Buy A Good Used Car for Under $100

Get great tips on finding a dependable used car, while never paying over $100.


| May/June 1971



Buy a Used Car

Buying a cheap used car does not have to mean buying from a junk yard.


PHOTO: FOTOLIA/NIKITA ZABELLEVICH

WELL FOLKS . . . UNTIL LEAR PERFECTS HIS DREAM CAR OR THE COST OF PROPANE CONVERSIONS COMES DOWN, IT LOOKS LIKE MOST OF US ARE STUCK WITH TRANSPORTATION POWERED BY GASOLINE-FUELED INTERNAL COMBUSTION ENGINES. AIN'T NOTHING SAYS WE HAVE TO BUY NEW ONES, HOWEVER. BY RECYCLING A GOOD OLD SET OF WHEELS ONE MORE ONCE YOU CAN DO YOUR POCKETBOOK A FAVOR AND CUT CONSUMPTION OF RAW MATERIALS AND MANUFACTURING POWER JUST A BIT. 

A dependable used car for less than $100 appears to be a cross between a leprechaun and a will-of-the-wisp—something you hear a lot about but never see. Well, you don't have to believe in fairy tales to believe this: sound cars, good for many thousands of miles of cheap transportation, are readily available, and bought every day, everywhere—for less than $100.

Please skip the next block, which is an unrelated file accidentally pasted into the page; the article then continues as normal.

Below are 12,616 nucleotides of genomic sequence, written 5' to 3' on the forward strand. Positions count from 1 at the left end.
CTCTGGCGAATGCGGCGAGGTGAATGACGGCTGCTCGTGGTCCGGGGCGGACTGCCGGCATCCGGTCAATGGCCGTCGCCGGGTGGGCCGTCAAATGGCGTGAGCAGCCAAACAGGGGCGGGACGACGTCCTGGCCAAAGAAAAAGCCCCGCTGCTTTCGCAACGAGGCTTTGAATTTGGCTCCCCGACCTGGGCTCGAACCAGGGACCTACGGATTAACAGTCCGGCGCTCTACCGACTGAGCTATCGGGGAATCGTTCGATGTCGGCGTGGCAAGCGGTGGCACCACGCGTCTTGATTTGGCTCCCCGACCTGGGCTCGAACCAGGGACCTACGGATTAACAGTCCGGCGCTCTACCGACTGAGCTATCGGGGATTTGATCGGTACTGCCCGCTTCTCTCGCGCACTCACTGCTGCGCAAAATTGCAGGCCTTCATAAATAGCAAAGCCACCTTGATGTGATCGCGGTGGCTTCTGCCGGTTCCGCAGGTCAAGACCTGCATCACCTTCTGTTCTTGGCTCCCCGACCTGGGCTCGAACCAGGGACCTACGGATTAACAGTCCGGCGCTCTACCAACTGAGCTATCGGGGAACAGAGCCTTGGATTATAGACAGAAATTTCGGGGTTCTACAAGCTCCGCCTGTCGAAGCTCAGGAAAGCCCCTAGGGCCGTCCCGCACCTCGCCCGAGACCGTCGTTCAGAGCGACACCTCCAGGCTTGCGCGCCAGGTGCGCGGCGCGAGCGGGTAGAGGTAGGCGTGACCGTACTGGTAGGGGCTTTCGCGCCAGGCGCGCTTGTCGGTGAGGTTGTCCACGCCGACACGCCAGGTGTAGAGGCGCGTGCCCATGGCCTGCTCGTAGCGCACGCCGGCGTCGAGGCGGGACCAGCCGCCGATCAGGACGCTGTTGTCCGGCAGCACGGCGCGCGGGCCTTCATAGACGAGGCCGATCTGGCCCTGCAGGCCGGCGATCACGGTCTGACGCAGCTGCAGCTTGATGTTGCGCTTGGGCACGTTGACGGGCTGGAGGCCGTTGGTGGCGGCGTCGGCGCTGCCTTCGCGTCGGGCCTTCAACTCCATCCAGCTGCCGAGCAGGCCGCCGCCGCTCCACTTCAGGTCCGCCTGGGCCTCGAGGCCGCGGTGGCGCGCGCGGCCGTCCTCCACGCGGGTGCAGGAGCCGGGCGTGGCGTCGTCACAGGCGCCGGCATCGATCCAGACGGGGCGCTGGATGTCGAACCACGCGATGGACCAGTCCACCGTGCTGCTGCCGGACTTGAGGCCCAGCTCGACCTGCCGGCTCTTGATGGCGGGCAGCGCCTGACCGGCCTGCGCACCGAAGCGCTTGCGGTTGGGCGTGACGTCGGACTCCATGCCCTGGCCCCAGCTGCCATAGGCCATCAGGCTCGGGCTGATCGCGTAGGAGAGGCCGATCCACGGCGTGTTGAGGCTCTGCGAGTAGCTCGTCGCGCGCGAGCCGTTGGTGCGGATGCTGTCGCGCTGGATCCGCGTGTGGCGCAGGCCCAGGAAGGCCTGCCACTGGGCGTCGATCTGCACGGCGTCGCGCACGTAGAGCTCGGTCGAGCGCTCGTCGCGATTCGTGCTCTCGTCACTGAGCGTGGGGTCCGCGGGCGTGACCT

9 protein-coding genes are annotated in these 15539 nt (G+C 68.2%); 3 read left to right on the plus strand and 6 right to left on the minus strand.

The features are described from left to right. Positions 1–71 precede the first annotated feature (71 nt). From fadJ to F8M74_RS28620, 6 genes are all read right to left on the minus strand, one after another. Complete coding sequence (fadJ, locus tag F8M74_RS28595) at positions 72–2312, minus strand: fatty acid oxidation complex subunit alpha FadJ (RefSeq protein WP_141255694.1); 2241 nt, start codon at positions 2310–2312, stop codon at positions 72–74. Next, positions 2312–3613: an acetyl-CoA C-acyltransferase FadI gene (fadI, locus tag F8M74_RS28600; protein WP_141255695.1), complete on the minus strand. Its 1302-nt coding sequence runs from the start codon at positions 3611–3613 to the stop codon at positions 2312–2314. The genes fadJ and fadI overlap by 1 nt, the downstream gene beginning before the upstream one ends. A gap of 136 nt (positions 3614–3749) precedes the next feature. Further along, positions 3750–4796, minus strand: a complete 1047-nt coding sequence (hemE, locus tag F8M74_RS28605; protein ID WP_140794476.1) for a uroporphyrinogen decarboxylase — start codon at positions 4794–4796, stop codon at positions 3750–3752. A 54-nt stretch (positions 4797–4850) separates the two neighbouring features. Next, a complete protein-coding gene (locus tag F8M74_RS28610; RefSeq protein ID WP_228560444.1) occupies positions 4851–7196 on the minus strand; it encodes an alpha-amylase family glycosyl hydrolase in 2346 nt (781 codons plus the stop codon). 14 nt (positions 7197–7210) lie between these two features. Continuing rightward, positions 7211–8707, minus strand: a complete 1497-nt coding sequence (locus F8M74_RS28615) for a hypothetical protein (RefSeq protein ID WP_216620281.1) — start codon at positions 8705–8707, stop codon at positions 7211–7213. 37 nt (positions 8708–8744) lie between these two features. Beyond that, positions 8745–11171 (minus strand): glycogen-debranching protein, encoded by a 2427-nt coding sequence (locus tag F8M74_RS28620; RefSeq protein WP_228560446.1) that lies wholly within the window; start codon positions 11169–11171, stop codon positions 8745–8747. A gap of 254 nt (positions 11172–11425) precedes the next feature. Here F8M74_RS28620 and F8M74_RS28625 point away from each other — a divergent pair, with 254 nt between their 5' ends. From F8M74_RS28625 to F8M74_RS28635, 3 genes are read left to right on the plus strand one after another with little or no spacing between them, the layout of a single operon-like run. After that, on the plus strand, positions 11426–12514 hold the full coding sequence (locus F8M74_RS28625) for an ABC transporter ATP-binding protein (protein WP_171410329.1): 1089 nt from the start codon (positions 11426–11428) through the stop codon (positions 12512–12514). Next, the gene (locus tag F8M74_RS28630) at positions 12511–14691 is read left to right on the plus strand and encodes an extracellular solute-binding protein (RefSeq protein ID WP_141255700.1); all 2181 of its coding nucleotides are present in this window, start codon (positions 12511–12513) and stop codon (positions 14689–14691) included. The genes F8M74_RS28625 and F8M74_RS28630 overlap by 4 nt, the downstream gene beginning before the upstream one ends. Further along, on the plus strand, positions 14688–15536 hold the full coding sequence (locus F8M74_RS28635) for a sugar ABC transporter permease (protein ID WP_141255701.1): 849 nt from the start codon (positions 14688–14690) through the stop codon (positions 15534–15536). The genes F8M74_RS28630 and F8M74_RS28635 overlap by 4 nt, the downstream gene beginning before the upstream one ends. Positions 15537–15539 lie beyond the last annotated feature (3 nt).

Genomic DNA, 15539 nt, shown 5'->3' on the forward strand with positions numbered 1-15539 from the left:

My personal limit on a car is $50 (with a willingness, thus far untested, to go to $75 for something super). For this kind of money I insist on a car that can be registered and running the day I get it. If a car has to go through state inspection, I am willing to spend up to $15 for parts and 10 hours labor to get the car a passing mark.

It's important to have the correct attitudes. Keep in mind what you're looking for—a car that will transport you from point to point with minimum expense. Notice that I've said nothing about being transported very comfortably, very rapidly, or in any sort of style.

When you're looking for a "transportation special," the list of things to check is radically different from that you might make up for purchase of a more expensive car. The automobile you will consider for less than $100 is likely to be at least eight years old, so there's no sense in worrying about mileage on the odometer versus indications on lube stickers, or the accelerator pedal's rubber pad.

In fact, an eight to 12-year-old car with 75,000 to 100,000 miles on it and still running apparently well, has passed one of the most important checks-for longevity. A running car with this kind of mileage is more likely to give 10,000 miles of inexpensive transportation than is a late model, low-mileage car to provide 75,000. Anytime you can get 10,000 miles for less than $100 you know the price is right!

lillian
7/26/2016 11:26:55 AM

Please show me some vehicles. Cars or king cab trucks, or regular truck.






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